(other designation, K̲h̲ems̲h̲ili), a numerically small group of Muslim (Sunnī) Armenians who had been converted from Christianity in the beginning of the 18th century. In the U.S.S.R. (population 629, according to the 1926 Soviet census), they now inhabit the Black Sea coast near the Turkish border. In Turkey they live in compact settlements along the Fîrtînî and Karadere rivers (Bas̲h̲ K̲h̲ems̲h̲in) and in the mountains not far from Hope (Hope K̲h̲ems̲h̲in). The traditional economy is based on…

K̲h̲inalug

(164 words)

Author(s): Wixman, R.
(self designation: Kättitturdur; Russian, K̲h̲inalug [from the aul -K̲h̲inalug]), a people of the eastern Caucasus. K̲h̲inalug is a numerically small ethnical group, which forms an independent branch of the Northeastern Ibero-Caucasian language group. According to the 1926 Soviet census, there were (ethnically) 105 K̲h̲inalugs, and linguistically 1,540. The K̲h̲inalugs are Sunnī Moslems of the S̲h̲āfiʿī rite. The K̲h̲inalugs inhabit the aul K̲h̲inalug on the upper right arm of the Kudial-chay, in the Mount S̲h̲ak̲h̲dag̲h̲ area of Konak̲h̲kend rayon (Azer…

K̲h̲aputs

(190 words)

Author(s): Wixman, R.
(Russian designation—K̲h̲aputtsi̊, Gaputlintsi̊, K̲h̲aputlintsi̊ (from the aul K̲h̲aput); other designation—K̲h̲aputli). a small Caucasian ethnical group, forming with the Ḳri̊z [ q.v.] and the Ḏz̲hek the Dzhek subdivision of the Samurian group (Lezhgin, Agul, Rutul, Tsak̲h̲ur, Tabasaran, Buduk̲h̲, Dzhek) of the Northeastern Ibero-Caucasian language family. According to the Soviet census, in 1926 there were ethnically 12 K̲h̲aputs, and linguistically 4,284 (including speakers of Ḏz̲hek and Ḳri̊z dialects); in 1933 (estimation) there were …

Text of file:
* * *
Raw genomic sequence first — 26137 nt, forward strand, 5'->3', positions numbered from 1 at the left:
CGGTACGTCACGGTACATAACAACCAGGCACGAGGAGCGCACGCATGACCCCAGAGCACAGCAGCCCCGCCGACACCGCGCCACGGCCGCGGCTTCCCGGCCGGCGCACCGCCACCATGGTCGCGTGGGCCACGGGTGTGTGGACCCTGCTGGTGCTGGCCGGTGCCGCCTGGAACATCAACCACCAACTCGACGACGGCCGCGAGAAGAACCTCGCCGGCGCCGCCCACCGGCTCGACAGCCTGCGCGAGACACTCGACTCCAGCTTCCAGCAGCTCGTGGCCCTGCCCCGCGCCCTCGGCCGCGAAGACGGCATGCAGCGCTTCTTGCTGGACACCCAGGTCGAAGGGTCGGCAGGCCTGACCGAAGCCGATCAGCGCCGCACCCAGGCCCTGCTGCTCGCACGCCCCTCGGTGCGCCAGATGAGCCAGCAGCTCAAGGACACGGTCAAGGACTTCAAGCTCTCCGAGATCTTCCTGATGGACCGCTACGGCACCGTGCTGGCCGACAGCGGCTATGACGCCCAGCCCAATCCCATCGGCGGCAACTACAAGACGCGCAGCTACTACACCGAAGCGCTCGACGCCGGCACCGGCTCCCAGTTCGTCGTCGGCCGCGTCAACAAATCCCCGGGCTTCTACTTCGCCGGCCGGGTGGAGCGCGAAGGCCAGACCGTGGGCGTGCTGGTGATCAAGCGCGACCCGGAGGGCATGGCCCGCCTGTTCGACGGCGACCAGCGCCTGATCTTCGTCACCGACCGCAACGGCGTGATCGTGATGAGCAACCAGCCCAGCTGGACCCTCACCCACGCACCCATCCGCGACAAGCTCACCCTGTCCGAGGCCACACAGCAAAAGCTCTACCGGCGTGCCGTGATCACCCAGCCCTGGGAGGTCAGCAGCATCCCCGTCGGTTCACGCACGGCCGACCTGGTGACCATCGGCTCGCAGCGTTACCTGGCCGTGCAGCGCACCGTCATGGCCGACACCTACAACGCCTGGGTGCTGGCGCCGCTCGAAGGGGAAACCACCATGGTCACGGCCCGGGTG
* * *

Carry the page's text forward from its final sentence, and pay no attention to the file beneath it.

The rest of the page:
Ḳarapapak̲h̲

(276 words)

Author(s): Barthold, W. | Wixman, R.
(Turkish, “black hat”), a Turkic people whose language belongs to the western Og̲h̲uz division, and differs little from Āzerī and the Turkish of Turkey. In the Georgian S.S.R. it is often confused with Āzerī, and in Turkey itself Ḳarapapak̲h̲ is no longer spoken (having been replaced by Turkish). In 1828, the Ḳarapapak̲h̲ emigrated from the region along the Debeda or Borčala river in eastern Georgia partly to the region of Ḳars (where they formed about 15% of the population) and partly to the Su…

Rutul

(797 words)

Author(s): Wixman, R.
, population du Dāg̲h̲istān, dans le Caucase oriental. Jusqu’à la période soviétique, les Rutuls ne s’appliquaient aucune désignation ethnique commune, mais se définissaient par village ( aul) ou comme membres du Rutul Magal. Le Rutul Magal était l’une des nombreuses associations autonomes, ou fédérations de clans existant au Dāg̲h̲istān avant la période soviétique. Il s’agit d’un des rares cas où tous les membres d’un groupe ethnique donné appartenait à la même association autonome. Outre les Rutuls, qui dominaient cette asso…

Ḳarapapak̲h̲

(319 words)

Author(s): Barthold, W. | Wixman, R.
(du turc «chapeau noir») peuple turc dont la langue appartient à la catégorie de l’og̲h̲uz occidental et ne diffère guère de l’azéri et du turc. En URSS, elle est souvent considérée comme étant de l’azéri et, en Turquie même, elle n’est plus parlée, ayant été remplacée par le turc. En 1828, les Ḳarapapak̲h̲ émigrèrent de la région qui longe le Debeda ou Borcala en Arménie septentrionale (près de la frontière de la Géorgie) pour se rendre les uns dans la région de Kars, les autres dans celle de Sulduz, en Perse, au Sud du lac Rezayeh. Dans le d…

Lezg̲h̲

(979 words)

Author(s): Wixman, R.
, peuple musulman du Caucase (sg. Lezg̲h̲i, pl. Lezg̲h̲iar; russe: Lezgintsi̊, Kyurintsi̊; autres désignations: Lezg, Lezgin, Kürin). Sa langue appartient, avec l’agul, le rutul, le tsak̲h̲ur. le tabasaran, le buduk̲h̲, le k̲h̲inalug, le ḳri̊z, le dz̲h̲ek, le k̲h̲aput et l’udi, au groupe samurien de la famille Nord-caucasienne (čečeno-lezgien); elle comprend trois dialectes étroitement apparentés qui ont tous été fortement influencés par le turc azéri: le kürin (günei) et l’ak̲h̲ti̊ parlés dans …
▲   Back to top   ▲